ARTICLE | doi:10.20944/preprints202011.0640.v1
Subject: Biology And Life Sciences, Biochemistry And Molecular Biology Keywords: Arthroplasty; prosthetic joint replacement; prosthetic joint infection; systemic antibiotic prophylaxis; Antibiotics; chlorhexidine gluconate; coagulase-negative staphylococci; tuf gene sequencing; staphylome; microbiome
Online: 25 November 2020 (12:56:25 CET)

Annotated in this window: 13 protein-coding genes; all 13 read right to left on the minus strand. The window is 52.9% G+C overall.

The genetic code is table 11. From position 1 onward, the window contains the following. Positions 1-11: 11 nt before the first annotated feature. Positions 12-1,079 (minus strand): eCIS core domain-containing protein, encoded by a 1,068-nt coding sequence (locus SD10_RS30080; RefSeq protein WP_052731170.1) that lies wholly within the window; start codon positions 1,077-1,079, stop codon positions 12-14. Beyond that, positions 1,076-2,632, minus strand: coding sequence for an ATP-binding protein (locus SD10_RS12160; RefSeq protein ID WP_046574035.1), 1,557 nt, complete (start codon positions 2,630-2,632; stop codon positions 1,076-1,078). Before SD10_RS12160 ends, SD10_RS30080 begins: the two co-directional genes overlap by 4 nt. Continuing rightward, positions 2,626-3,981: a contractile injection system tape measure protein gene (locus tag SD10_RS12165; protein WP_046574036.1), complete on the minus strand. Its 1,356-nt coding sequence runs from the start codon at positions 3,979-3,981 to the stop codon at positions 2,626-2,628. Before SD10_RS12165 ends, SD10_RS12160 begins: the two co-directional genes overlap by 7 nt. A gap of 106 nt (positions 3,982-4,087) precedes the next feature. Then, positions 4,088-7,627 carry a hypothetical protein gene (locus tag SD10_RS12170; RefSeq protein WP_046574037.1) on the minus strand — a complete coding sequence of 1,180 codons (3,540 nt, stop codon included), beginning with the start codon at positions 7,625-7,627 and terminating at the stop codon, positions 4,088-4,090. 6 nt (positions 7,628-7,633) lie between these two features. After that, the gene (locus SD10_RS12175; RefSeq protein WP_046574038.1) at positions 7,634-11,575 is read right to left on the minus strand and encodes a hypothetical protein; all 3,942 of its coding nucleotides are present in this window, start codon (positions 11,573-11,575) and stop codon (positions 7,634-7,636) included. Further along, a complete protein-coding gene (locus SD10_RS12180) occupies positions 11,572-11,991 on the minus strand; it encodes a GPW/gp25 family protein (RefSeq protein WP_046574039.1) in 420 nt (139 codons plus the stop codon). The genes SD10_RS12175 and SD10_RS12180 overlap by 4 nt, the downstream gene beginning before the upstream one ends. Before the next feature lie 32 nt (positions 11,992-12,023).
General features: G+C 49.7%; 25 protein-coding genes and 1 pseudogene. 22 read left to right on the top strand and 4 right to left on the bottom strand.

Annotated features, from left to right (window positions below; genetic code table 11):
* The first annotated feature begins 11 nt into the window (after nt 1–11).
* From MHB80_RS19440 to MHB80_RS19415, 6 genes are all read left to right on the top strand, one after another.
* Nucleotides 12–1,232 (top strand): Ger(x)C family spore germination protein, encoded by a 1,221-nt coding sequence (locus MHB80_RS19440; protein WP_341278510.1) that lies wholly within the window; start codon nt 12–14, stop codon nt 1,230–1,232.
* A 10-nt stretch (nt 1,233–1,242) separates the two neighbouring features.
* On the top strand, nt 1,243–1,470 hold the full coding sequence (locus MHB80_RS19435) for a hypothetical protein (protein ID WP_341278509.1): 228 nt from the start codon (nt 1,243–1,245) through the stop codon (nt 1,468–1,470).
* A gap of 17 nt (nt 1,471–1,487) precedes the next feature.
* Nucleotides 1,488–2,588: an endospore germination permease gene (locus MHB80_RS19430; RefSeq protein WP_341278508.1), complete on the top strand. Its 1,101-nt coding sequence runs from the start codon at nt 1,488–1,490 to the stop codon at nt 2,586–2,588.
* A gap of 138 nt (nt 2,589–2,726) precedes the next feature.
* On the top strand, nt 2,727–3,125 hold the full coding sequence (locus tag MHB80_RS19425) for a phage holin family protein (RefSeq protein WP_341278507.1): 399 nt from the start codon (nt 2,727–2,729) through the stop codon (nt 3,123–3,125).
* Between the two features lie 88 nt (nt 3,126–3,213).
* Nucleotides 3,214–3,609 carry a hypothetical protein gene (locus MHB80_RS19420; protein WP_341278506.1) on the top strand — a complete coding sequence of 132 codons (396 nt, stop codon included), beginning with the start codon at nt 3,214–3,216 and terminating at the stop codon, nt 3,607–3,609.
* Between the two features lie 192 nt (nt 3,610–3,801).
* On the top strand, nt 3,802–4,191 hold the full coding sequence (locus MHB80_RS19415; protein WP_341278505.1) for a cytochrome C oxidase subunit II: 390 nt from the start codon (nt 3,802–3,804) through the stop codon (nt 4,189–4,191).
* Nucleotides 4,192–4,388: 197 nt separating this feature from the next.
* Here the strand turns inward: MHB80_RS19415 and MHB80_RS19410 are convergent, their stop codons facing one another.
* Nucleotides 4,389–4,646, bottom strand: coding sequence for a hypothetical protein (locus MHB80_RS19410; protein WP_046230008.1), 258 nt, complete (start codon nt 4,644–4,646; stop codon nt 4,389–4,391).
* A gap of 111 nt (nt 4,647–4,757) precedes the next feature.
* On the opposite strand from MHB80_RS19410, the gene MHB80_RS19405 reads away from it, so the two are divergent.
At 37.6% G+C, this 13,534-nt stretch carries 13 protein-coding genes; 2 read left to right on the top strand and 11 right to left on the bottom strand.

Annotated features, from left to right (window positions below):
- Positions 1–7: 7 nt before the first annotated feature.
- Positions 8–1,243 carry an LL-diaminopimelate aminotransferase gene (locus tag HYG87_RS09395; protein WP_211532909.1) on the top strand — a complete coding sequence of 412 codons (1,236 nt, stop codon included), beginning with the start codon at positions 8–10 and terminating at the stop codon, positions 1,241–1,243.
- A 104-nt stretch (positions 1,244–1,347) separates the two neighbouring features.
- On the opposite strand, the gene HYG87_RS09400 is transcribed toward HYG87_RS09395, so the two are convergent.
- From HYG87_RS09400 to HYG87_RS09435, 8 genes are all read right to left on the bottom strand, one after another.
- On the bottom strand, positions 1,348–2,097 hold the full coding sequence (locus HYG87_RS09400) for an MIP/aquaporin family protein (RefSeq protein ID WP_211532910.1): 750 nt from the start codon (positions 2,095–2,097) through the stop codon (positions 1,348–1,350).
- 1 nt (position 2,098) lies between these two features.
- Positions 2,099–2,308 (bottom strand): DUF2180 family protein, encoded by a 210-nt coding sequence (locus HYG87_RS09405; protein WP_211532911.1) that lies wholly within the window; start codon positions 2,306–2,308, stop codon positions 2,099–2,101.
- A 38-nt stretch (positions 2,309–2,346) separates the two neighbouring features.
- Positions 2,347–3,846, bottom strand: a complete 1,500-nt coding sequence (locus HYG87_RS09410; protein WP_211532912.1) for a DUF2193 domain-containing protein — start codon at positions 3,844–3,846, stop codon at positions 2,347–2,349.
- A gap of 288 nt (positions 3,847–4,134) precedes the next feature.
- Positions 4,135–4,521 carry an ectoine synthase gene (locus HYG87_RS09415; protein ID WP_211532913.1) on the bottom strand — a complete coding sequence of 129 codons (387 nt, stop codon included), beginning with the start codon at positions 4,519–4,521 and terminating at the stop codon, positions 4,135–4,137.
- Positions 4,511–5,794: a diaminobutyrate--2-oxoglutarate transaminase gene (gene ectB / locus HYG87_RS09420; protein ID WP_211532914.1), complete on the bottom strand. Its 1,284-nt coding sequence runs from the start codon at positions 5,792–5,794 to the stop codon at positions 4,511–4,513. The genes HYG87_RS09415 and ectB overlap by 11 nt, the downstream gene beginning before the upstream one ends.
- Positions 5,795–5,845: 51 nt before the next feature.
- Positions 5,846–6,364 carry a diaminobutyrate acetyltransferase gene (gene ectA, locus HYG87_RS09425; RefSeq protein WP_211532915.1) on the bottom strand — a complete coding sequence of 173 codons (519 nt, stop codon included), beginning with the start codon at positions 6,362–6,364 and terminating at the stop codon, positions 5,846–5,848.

The aim was to study alterations of bacterial communities in patients undergoing hip or knee arthroplasty to assess the impact of chlorhexidine gluconate soap decolonisation and systemic antibiotic prophylaxis. A Swedish multicentre, prospective collection of samples obtained from elective arthroplasty patients (n=83) by swabbing anterior nares, skin sites in the groin and the site of planned surgery, before and after arthroplasty surgery, was analysed by 16S rRNA (V3-V4) gene sequencing and a complementary targeted tuf gene sequencing approach to comprehensively characterise alterations in staphylococcal communities. Significant reductions in alpha diversity was detected for both bacterial (p=0.04) and staphylococcal (p=0.03) groin communities after arthroplasty surgery with significant reductions in relative Corynebacterium (p=0.001) abundance and S. hominis (p=0.01) relative staphylococcal abundance. In nares, significant reductions occurred for S. hominis (p=0.02), S. haemolyticus (p=0.02), and S. pasteuri (p=0.003) relative to other staphylococci. S. aureus colonised 35% of anterior nares before and 26% after arthroplasty surgery. S. epidermidis was the most abundant staphylococcal species at all sampling sites. No bacterial genus or staphylococcal species increased significantly after arthroplasty surgery. Application of a targeted tuf gene sequencing approach provided auxiliary staphylococcal community profiles and allowed species-level characterisation directly from low biomass clinical samples.